Her other big moment, in which she displayed more fire and oratorical flair than we usually see from Clinton, occurred when advocating for a federal requirement that all employers provide paid leave to mothers to care for sick children. CNN’s Dana Bash, who had asked the original question, interjected that “even many people who agree with you might say, ‘Look, this is very hard to do, especially in today’s day and age.’ There are so many people who say, ‘Really? Another government program? Is that what you’re proposing? And at the expense of taxpayer money?’”
“Well, look, you know, when people say that — it’s always the Republicans or their sympathizers who say, ‘You can’t have paid leave. You can’t provide health care.’ They don’t mind having big government interfere with a woman’s right to choose and to try to take down Planned Parenthood. They’re fine with big government when it comes to that. I’m sick of it.
“You know, we can do these things. We should not be paralyzed by the Republicans and their constant refrain, ‘big government this, big government that,’ except for what they want to impose on the American people. I know we can afford it, because we’re going to make the wealthy pay for it. That is the way to get it done.”
Sanders’ main point, last night and ever since he got into the race and really for years before that, was the maldistribution of wealth and power in America. Yes, he calls himself a “democratic socialist,” and he isn’t running away from the term. The CW was and remains that there’s only so close a self-styled socialist can get to the presidential nomination of one of America’s major parties. Still, while he doesn’t shrink from the “s” word, he seized every opportunity to steer from the questions he was asked last night to answers about his main topic.
For example, when the chief moderator, Anderson Cooper of CNN, challenged Sanders to explain how anyone who calls himself a socialist could possibly be elected president of the United States, Sanders replied:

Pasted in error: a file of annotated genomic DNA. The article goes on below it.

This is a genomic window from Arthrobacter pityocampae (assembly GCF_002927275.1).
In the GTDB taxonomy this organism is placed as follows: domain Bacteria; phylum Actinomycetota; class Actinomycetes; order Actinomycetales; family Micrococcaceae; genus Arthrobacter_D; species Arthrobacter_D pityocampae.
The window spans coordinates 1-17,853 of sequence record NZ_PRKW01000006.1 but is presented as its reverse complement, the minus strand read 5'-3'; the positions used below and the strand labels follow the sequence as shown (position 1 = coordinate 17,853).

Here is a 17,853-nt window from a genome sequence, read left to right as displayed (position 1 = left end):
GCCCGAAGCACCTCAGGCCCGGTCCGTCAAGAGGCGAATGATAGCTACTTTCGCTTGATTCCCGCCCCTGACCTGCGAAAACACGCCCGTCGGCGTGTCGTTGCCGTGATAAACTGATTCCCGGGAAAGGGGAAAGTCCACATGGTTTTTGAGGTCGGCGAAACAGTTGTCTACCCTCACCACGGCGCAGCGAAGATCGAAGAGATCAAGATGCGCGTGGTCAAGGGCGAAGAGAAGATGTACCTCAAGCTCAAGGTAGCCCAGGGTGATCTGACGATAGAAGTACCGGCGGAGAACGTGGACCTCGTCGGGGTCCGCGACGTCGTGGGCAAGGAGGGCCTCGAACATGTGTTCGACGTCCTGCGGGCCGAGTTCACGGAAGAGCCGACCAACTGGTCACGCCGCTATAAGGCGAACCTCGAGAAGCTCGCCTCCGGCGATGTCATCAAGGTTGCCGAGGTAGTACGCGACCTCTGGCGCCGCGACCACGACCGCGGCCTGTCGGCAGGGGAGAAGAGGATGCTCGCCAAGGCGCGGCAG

“Well, we’re gonna win because first, we’re gonna explain what democratic socialism is about.
“And what democratic socialism is about is saying that it is immoral and wrong that the top one-tenth of 1 percent in this country own almost 90 percent — almost — own almost as much wealth as the bottom 90 percent. That it is wrong, today, in a rigged economy, that 57 percent of all new income is going to the top 1 percent.
“That when you look around the world, you see every other major country providing health care to all people as a right, except the United States. You see every other major country saying to moms that, when you have a baby, we’re not gonna separate you from your newborn baby, because we are going to have — we are gonna have medical and family paid leave, like every other country on Earth.”
Note: When Sanders says “every other country on Earth,” he actually is referring to the developed world.
When Cooper asked whether Sanders considered himself any kind of capitalist, he replied: “Do I consider myself part of the casino capitalist process by which so few have so much and so many have so little by which Wall Street’s greed and recklessness wrecked this economy? No, I don’t. I believe in a society where all people do well. Not just a handful of billionaires.”
When the topic was climate change, Sanders said: “Let me also tell you that nothing is gonna happen unless we are prepared to deal with campaign finance reform, because the fossil fuel industry is funding the Republican Party, which denies the reality of climate change…”
Wall Street bailout